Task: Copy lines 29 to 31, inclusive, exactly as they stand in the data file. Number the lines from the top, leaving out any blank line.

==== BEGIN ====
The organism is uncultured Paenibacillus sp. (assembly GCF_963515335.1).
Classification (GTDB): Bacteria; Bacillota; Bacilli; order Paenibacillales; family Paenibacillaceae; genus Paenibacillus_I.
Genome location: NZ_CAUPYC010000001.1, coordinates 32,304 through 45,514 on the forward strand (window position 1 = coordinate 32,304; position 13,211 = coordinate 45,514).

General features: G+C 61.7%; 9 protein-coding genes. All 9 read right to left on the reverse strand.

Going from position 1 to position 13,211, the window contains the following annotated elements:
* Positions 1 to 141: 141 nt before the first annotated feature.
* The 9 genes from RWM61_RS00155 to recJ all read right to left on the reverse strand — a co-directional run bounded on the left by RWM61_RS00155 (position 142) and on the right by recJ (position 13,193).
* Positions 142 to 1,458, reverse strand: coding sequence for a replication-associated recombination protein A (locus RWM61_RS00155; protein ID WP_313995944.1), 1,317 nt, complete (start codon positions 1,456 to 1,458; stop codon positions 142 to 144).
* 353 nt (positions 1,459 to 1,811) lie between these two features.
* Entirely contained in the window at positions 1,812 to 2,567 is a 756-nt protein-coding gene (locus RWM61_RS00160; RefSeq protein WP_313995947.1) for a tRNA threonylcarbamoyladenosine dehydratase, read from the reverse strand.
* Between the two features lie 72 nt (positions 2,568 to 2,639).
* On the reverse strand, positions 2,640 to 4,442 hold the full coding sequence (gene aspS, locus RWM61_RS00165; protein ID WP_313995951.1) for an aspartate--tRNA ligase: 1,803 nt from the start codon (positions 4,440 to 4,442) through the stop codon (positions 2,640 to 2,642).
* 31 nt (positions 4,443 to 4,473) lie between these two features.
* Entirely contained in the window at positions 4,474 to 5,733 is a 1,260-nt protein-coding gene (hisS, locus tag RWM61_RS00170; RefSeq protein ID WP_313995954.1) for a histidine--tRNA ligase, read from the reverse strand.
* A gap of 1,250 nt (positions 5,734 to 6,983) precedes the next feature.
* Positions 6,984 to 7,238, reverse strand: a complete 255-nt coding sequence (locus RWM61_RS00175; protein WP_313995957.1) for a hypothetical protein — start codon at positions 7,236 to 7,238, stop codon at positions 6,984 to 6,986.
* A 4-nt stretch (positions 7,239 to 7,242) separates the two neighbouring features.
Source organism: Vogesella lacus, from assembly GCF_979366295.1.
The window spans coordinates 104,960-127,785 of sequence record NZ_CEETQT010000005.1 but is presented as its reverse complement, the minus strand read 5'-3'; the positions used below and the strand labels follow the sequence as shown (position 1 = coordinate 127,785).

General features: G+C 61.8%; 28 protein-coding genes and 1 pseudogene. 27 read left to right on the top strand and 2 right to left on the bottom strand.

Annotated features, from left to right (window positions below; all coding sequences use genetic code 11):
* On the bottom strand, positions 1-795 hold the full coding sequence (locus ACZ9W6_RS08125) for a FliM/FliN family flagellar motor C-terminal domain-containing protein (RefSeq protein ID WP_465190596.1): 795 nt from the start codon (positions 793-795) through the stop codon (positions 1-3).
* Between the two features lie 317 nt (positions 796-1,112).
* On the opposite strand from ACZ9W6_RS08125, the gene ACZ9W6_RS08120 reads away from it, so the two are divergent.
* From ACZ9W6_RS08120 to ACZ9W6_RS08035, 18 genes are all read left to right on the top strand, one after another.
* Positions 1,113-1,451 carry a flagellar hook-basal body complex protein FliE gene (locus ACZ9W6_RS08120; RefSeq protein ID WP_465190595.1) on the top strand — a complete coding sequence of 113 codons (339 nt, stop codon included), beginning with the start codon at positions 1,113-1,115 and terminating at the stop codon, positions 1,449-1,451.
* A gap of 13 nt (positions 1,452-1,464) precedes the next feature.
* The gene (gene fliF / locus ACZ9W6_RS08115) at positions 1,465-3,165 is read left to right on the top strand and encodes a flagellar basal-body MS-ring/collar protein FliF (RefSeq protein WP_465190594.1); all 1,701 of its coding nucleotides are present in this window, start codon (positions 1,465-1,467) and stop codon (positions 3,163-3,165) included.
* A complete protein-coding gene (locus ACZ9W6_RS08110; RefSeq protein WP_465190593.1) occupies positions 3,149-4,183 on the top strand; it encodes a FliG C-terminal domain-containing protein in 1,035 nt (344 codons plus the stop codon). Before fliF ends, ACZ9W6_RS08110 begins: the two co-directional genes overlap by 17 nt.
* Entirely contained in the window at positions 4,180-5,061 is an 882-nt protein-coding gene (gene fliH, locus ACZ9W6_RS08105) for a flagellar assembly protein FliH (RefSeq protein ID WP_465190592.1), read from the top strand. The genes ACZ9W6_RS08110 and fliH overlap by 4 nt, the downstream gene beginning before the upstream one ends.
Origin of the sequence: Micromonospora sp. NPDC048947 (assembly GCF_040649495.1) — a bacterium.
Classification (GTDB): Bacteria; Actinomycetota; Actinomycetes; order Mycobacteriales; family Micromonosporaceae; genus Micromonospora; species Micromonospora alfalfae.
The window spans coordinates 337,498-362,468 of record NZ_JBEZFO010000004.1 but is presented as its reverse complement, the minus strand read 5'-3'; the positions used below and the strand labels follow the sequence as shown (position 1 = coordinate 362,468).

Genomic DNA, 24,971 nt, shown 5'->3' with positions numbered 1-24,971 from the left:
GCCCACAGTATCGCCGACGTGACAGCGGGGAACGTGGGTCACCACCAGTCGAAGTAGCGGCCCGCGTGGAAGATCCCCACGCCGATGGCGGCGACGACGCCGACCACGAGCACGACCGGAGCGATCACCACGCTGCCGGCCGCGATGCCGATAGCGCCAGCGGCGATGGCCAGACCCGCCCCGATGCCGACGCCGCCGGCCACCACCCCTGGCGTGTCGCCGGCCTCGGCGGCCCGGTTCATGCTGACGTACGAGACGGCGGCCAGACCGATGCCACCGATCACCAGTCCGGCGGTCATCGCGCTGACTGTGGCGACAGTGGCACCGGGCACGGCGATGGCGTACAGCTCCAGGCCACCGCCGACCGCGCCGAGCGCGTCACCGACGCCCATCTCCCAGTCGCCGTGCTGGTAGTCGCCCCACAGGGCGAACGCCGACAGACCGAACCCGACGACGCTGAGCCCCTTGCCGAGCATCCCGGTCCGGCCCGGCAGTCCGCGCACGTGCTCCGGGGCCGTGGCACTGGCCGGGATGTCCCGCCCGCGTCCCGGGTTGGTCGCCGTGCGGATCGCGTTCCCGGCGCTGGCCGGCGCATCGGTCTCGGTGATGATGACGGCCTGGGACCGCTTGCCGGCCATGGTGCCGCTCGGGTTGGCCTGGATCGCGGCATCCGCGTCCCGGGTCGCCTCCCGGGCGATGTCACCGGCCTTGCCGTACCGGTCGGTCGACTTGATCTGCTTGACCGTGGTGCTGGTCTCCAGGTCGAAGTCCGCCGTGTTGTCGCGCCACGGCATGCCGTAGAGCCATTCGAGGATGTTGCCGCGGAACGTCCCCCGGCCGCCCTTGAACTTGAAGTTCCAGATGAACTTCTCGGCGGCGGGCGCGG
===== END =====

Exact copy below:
* A complete protein-coding gene (locus ACZ9W6_RS08110; RefSeq protein WP_465190593.1) occupies positions 3,149-4,183 on the top strand; it encodes a FliG C-terminal domain-containing protein in 1,035 nt (344 codons plus the stop codon). Before fliF ends, ACZ9W6_RS08110 begins: the two co-directional genes overlap by 17 nt.
* Entirely contained in the window at positions 4,180-5,061 is an 882-nt protein-coding gene (gene fliH, locus ACZ9W6_RS08105) for a flagellar assembly protein FliH (RefSeq protein ID WP_465190592.1), read from the top strand. The genes ACZ9W6_RS08110 and fliH overlap by 4 nt, the downstream gene beginning before the upstream one ends.
Origin of the sequence: Micromonospora sp. NPDC048947 (assembly GCF_040649495.1) — a bacterium.